Raymond Regulatory Resources
8 Spray June 2018
As a reminder, as of Aug. 30, 2018 the new wording for the Proposition 65 warning becomes effective.
If you have products that require a Proposition 65 warning, then everything produced after Aug.
30, 2018 needs to have the new wording on the product.
Any product manufactured before this date that requires a warning (and that has the appropriate
“old” wording) can be sold through without a problem. There are numerous changes. Make sure you
are up-to-date on this issue. “Bounty hunters,” who are always out there looking to make money, are
the ones that enforce Proposition 65.
On May 25, the California Air Resources Board (CARB) held a public hearing in Sacramento to
hear amendments to the Consumer Products Regulation. The majority of the amendments deal with
an alternative option to meet the multi-purpose lubricants (MPL) future effective limit of 10% mass-
based volatile organic compound (VOC) limit. The alternative option provides a reactivity option of
a 0.45 maximum incremental reactivity (MIR) limit with a 25% VOC cap. The alternative option
requires a registration of the formula and sales reporting for several years. It should provide the flexibility
needed for manufacturers to provide effective MPL products to the consumer.
The 10% mass based VOC limit is still in place. The effective date for the 10% VOC limit and the
0.45 MIR alternative limits have been delayed until July 1, 2019. More on this next month.
CARB Survey Results
As we go to press, we are still waiting for the results of Consumer Product Surveys from 2013, 2014
and 2015. CARB has stated that these results will have been out by May 25.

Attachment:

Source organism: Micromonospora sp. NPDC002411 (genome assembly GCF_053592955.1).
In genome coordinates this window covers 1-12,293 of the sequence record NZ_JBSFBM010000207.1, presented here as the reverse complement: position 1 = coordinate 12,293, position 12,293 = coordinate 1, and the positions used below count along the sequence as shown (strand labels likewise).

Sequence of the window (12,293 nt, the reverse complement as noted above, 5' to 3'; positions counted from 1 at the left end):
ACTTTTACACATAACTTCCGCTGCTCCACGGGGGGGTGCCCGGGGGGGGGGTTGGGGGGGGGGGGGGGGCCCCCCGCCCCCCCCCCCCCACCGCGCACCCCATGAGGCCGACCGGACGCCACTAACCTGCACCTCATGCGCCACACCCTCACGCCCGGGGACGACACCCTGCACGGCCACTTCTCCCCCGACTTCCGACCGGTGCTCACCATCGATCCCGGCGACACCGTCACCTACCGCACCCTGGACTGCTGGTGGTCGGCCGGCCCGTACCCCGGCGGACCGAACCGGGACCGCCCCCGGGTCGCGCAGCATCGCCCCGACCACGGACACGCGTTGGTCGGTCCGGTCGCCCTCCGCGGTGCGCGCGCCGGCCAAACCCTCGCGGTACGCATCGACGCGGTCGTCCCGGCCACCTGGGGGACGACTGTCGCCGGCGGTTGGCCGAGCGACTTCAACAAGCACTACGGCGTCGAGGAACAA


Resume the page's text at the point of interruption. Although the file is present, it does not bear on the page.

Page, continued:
This data will show the industry what products will be targeted for the next Rule Development,
which should begin this autumn and go through 2020.
Hopefully, this new data will contradict to some extent the article in Science magazine that stated
that Consumer Product Emissions are drastically higher than previously thought.
CARB Preliminary VOC Fee
On May 3, CARB mailed out the 2018–2019 CARB Preliminary VOC Fee (industry calls this a
“VOC tax”). This notice went to all companies that sold more than 250 tons of VOCs in Consumer
Products in California during calendar year 2016. The 2014 survey data was used to estimate the 2016
If you do not believe your emissions are as high as CARB estimated, then you need to respond
to CARB within 60 days to dispute the emission estimate. After that, you will have to pay the fee as
On May 4 in Washington, DC, the U.S. Environmental Protection Agency (EPA) held a stakeholders
meeting to address the vacatur and remand of the 2015 SNAP rule. On April 27, 2018, the EPA released
its Guidance Document (Protection of Stratospheric Ozone: Notice of Guidance & a Stakeholder Meeting
Concerning the Significant New Alternatives Policy SNAP Program).
At the meeting, several industry personnel spoke. The majority commented on their desire for
certainty regarding the use of hydrofluorocarbons (HFCs). The EPA stated the purpose of the
Guidance Document and the meeting was to provide clarity on this issue. When asked if the Guidance
Document provides the vacatur for the industry to use HFCs previously restricted by SNAP Rule 20,
EPA answered “Yes.” The EPA stated that until it comes back with a new rule, the use of HFC-134a
in aerosols is acceptable.
This was a little surprising because, after review, the Guidance did not clearly appear to be the vacatur.
However, in further discussions, it was noted that this is the only document that the EPA intends
to release. The EPA was even asked if it plans to reissue SNAP Rule 20 with the portion of the rule
vacated due to the court decision. EPA answered “No,” referring to its Guidance Document.
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